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Faking the swine flu?

Faking the swine flu?

Estimated read time: 2-3 minutes

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SALT LAKE CITY -- Have you ever faked being sick to get out of work? A recent survey from says roughly one-third of us do.

One Salt Lake man said, "Yeah, I'm pretty bad." He also admitted to killing off some non-existent relatives to ask for funeral time.

I asked a Salt Lake City restaurant worker what excuses she's faked to get out of working. She said, "Throwing up or cramps."

Would they ever fake the swine flu? One man said, "Now I will. You've given me the idea."


To sift out some of the fakers, some companies might ask for a doctor's note to prove that their employee had the H1N1 virus. This is a practice the Utah Department of Health is asking companies not to do.

Department spokesman Tom Hudachko said, "Essentially what that would do is create an undue stress on the health care system that really could push it to the brink of not being able to take care of the people who truly are sick."

Hudachko says people who do feel a little sick could swarm the emergency rooms looking for a doctor's note.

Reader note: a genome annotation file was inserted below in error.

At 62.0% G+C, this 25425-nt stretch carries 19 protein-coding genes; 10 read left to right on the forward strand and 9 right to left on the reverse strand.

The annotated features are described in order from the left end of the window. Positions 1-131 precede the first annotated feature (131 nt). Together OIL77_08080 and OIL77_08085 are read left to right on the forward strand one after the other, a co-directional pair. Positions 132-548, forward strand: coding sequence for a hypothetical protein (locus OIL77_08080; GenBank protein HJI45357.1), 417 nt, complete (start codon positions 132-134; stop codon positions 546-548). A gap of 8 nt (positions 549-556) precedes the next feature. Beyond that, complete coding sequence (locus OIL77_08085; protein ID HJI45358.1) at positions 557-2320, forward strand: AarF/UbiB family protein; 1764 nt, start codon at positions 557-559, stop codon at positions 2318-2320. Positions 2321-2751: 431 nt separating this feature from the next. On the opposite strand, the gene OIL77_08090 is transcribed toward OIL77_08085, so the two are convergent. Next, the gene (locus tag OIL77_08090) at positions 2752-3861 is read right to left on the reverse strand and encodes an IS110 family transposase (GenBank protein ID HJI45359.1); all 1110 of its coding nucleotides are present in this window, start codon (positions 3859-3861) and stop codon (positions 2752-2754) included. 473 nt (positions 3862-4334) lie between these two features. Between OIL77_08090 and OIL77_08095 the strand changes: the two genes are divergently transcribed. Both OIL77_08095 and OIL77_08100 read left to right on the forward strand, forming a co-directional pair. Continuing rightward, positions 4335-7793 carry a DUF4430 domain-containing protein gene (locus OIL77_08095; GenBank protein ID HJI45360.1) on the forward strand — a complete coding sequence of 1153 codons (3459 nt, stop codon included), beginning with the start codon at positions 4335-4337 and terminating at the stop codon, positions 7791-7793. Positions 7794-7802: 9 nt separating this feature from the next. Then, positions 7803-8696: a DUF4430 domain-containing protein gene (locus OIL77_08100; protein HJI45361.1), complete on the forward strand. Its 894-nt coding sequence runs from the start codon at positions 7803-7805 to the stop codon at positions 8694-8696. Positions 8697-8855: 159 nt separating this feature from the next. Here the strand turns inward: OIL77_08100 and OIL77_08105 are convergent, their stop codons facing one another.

"It just puts a lot of people in doctor's offices and emergency departments who don't need to be there," he said.

Besides, it may be hard for a company to prove that an employee claiming they had H1N1 is lying. Hudachko says the H1N1 is pretty much the main virus making people sick with the flu, according to their samples.

"Of the ones that are coming back positive for influenza over the past few weeks, 100 percent of them have been the H1N1 strain," he said.

Other people say there's one red flag that could tip an employer off to whether someone is faking the swine flu. If someone says they went to their doctor's office, tested positive for swine flu and then went to the hospital, they might be lying.

Some people with the strain have gone to clinics to get tested for it, but those cases were not confirmed at those clinics. Samples were sent to state officials to confirm if it was the H1N1 virus. Other confirmed cases came from people who were already hospitalized.


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Paul Nelson


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